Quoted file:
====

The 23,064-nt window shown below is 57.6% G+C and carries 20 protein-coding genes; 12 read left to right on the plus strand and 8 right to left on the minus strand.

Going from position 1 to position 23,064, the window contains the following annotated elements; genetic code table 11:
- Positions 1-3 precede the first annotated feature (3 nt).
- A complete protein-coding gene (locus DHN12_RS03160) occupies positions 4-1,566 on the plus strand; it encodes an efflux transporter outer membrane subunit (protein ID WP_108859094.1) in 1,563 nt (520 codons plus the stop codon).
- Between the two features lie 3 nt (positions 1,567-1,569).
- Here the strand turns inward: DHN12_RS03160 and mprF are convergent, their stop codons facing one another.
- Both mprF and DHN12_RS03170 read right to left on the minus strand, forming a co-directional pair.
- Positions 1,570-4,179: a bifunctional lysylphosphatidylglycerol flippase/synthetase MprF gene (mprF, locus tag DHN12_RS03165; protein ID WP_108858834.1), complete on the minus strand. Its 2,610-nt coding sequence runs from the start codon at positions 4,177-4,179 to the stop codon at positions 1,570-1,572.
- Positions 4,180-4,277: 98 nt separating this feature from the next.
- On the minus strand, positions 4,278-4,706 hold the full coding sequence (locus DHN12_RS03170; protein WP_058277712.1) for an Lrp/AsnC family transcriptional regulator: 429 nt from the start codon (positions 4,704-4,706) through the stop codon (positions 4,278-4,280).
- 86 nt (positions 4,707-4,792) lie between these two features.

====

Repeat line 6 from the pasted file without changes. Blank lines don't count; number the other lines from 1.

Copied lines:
- Here the strand turns inward: DHN12_RS03160 and mprF are convergent, their stop codons facing one another.